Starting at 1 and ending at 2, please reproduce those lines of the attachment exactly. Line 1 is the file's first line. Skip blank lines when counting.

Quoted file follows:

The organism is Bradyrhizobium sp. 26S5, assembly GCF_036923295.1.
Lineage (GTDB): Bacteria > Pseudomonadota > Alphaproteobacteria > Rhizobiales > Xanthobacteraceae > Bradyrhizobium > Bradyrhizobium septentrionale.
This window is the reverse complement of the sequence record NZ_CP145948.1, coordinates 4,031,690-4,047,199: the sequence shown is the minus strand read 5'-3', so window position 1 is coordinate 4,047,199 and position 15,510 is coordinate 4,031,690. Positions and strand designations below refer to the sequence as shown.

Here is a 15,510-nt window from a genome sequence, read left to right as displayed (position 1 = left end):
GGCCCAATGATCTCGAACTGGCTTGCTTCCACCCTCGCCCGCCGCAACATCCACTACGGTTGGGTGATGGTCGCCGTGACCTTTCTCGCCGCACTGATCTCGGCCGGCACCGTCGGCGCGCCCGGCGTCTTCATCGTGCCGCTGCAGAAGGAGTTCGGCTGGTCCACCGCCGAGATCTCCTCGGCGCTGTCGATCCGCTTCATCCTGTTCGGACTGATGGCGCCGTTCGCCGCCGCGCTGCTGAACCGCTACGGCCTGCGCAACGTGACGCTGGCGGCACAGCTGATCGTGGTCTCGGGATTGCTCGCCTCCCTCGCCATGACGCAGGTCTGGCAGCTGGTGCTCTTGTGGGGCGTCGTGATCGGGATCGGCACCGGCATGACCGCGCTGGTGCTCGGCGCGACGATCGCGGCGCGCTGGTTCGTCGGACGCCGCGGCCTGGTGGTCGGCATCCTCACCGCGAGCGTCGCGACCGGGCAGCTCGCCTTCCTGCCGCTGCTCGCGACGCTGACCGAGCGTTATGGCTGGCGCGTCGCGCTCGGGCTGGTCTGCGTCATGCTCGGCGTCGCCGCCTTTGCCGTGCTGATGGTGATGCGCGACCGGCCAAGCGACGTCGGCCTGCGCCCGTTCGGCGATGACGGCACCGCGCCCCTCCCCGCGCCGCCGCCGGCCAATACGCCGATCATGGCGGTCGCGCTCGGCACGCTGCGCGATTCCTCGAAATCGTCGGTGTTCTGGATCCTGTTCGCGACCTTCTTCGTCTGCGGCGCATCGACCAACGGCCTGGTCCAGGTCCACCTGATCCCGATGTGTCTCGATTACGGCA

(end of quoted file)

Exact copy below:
The organism is Bradyrhizobium sp. 26S5, assembly GCF_036923295.1.
Lineage (GTDB): Bacteria > Pseudomonadota > Alphaproteobacteria > Rhizobiales > Xanthobacteraceae > Bradyrhizobium > Bradyrhizobium septentrionale.